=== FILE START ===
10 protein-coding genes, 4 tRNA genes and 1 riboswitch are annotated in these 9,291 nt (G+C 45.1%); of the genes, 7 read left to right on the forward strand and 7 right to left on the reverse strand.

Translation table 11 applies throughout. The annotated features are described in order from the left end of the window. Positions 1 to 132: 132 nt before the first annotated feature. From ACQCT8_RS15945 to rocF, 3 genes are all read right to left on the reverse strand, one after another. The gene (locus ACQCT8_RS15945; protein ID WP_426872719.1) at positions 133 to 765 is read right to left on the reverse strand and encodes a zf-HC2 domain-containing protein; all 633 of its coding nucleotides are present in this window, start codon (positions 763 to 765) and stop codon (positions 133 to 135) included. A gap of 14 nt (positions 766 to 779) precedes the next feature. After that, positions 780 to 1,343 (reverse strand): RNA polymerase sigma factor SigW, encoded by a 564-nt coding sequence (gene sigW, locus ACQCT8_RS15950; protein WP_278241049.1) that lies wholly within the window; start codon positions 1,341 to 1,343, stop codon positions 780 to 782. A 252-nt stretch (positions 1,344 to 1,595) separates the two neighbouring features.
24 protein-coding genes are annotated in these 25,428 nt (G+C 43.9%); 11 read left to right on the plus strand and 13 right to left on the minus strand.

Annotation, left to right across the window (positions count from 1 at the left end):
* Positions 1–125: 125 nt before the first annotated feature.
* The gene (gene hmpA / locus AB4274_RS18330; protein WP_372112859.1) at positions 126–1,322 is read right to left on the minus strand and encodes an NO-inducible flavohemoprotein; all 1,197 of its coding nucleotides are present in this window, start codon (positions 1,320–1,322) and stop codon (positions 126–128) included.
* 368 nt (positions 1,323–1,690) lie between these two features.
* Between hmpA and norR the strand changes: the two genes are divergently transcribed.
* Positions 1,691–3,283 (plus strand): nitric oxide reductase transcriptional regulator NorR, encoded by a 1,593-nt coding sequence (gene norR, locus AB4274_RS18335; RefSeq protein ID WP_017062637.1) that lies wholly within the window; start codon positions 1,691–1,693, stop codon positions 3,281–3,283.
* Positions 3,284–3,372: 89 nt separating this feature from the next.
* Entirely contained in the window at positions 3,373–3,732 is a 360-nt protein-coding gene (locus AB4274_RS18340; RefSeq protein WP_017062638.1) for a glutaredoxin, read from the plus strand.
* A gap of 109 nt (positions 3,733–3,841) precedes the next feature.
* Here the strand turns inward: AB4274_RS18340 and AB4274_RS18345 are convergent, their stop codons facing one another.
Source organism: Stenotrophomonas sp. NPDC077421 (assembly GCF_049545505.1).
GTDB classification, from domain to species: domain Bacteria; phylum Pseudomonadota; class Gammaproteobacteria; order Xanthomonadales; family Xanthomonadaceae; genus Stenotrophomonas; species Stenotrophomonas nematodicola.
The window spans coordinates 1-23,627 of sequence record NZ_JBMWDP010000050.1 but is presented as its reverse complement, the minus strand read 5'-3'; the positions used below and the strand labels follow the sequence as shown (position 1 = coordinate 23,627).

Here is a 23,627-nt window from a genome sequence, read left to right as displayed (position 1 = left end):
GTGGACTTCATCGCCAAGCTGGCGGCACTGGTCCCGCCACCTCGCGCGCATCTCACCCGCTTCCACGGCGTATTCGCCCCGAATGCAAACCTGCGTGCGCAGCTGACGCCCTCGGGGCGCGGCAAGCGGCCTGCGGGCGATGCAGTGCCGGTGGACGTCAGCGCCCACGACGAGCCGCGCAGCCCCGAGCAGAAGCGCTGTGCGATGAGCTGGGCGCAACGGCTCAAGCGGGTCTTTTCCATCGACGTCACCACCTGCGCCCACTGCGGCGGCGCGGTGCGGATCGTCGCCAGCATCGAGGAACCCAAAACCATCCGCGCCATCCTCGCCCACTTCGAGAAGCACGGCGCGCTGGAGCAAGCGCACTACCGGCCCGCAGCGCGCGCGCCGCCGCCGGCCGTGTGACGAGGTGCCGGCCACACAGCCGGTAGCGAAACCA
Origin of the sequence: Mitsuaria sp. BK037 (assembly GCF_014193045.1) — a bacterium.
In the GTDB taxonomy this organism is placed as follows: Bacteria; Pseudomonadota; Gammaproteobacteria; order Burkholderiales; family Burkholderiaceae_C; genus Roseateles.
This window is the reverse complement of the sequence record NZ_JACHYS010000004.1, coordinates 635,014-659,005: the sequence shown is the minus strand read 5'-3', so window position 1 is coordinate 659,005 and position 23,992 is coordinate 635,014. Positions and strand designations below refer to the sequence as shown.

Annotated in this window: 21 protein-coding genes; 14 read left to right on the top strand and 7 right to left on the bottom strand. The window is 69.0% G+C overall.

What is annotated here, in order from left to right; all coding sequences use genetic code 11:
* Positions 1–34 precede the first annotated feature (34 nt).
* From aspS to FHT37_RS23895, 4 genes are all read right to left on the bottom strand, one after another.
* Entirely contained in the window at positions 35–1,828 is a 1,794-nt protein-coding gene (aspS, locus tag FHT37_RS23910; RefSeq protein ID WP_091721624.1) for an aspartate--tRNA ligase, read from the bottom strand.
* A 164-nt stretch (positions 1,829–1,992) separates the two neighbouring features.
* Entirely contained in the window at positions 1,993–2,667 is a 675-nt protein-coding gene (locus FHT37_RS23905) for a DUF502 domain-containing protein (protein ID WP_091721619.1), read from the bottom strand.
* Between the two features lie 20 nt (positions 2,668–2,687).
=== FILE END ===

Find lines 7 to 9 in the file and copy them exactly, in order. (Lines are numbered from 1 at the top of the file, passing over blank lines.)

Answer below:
* 368 nt (positions 1,323–1,690) lie between these two features.
* Between hmpA and norR the strand changes: the two genes are divergently transcribed.
* Positions 1,691–3,283 (plus strand): nitric oxide reductase transcriptional regulator NorR, encoded by a 1,593-nt coding sequence (gene norR, locus AB4274_RS18335; RefSeq protein ID WP_017062637.1) that lies wholly within the window; start codon positions 1,691–1,693, stop codon positions 3,281–3,283.